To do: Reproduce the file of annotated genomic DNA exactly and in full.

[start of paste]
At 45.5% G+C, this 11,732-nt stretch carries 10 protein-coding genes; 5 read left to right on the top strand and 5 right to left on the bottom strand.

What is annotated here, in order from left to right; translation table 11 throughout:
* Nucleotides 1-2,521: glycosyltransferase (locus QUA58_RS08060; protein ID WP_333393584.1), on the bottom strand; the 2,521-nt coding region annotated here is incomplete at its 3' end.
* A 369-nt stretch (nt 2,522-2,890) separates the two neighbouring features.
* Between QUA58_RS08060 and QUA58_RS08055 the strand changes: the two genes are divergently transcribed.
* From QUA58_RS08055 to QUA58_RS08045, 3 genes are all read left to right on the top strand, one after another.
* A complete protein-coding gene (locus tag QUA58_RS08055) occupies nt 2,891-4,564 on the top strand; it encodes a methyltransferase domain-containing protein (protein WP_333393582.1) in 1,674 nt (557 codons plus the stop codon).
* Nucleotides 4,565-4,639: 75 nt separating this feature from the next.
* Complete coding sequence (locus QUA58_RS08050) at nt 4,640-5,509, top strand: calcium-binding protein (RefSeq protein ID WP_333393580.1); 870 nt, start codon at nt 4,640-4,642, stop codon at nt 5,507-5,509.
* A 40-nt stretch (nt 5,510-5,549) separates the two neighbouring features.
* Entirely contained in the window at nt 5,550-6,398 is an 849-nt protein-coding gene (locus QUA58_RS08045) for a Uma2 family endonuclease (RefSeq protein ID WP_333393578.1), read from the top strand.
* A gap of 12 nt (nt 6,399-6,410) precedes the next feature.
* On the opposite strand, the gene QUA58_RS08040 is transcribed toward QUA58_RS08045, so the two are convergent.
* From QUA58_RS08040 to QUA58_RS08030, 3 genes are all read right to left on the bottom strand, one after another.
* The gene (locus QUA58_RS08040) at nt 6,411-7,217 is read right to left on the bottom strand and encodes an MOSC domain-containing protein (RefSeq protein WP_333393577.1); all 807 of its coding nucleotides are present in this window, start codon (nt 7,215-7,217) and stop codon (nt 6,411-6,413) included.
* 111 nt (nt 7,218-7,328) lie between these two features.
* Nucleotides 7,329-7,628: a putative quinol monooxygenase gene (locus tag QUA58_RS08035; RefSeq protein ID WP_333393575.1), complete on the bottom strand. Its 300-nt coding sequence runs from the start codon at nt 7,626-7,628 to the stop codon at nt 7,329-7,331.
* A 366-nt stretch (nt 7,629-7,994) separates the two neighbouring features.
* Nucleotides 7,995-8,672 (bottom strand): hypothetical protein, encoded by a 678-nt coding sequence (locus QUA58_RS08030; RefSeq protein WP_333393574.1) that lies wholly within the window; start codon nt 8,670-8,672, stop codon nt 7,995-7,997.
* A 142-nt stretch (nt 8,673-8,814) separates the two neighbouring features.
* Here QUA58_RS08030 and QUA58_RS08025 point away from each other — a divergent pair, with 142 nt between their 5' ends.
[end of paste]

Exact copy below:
At 45.5% G+C, this 11,732-nt stretch carries 10 protein-coding genes; 5 read left to right on the top strand and 5 right to left on the bottom strand.

What is annotated here, in order from left to right; translation table 11 throughout:
* Nucleotides 1-2,521: glycosyltransferase (locus QUA58_RS08060; protein ID WP_333393584.1), on the bottom strand; the 2,521-nt coding region annotated here is incomplete at its 3' end.
* A 369-nt stretch (nt 2,522-2,890) separates the two neighbouring features.
* Between QUA58_RS08060 and QUA58_RS08055 the strand changes: the two genes are divergently transcribed.
* From QUA58_RS08055 to QUA58_RS08045, 3 genes are all read left to right on the top strand, one after another.
* A complete protein-coding gene (locus tag QUA58_RS08055) occupies nt 2,891-4,564 on the top strand; it encodes a methyltransferase domain-containing protein (protein WP_333393582.1) in 1,674 nt (557 codons plus the stop codon).
* Nucleotides 4,565-4,639: 75 nt separating this feature from the next.
* Complete coding sequence (locus QUA58_RS08050) at nt 4,640-5,509, top strand: calcium-binding protein (RefSeq protein ID WP_333393580.1); 870 nt, start codon at nt 4,640-4,642, stop codon at nt 5,507-5,509.
* A 40-nt stretch (nt 5,510-5,549) separates the two neighbouring features.
* Entirely contained in the window at nt 5,550-6,398 is an 849-nt protein-coding gene (locus QUA58_RS08045) for a Uma2 family endonuclease (RefSeq protein ID WP_333393578.1), read from the top strand.
* A gap of 12 nt (nt 6,399-6,410) precedes the next feature.
* On the opposite strand, the gene QUA58_RS08040 is transcribed toward QUA58_RS08045, so the two are convergent.
* From QUA58_RS08040 to QUA58_RS08030, 3 genes are all read right to left on the bottom strand, one after another.
* The gene (locus QUA58_RS08040) at nt 6,411-7,217 is read right to left on the bottom strand and encodes an MOSC domain-containing protein (RefSeq protein WP_333393577.1); all 807 of its coding nucleotides are present in this window, start codon (nt 7,215-7,217) and stop codon (nt 6,411-6,413) included.
* 111 nt (nt 7,218-7,328) lie between these two features.
* Nucleotides 7,329-7,628: a putative quinol monooxygenase gene (locus tag QUA58_RS08035; RefSeq protein ID WP_333393575.1), complete on the bottom strand. Its 300-nt coding sequence runs from the start codon at nt 7,626-7,628 to the stop codon at nt 7,329-7,331.
* A 366-nt stretch (nt 7,629-7,994) separates the two neighbouring features.
* Nucleotides 7,995-8,672 (bottom strand): hypothetical protein, encoded by a 678-nt coding sequence (locus QUA58_RS08030; RefSeq protein WP_333393574.1) that lies wholly within the window; start codon nt 8,670-8,672, stop codon nt 7,995-7,997.
* A 142-nt stretch (nt 8,673-8,814) separates the two neighbouring features.
* Here QUA58_RS08030 and QUA58_RS08025 point away from each other — a divergent pair, with 142 nt between their 5' ends.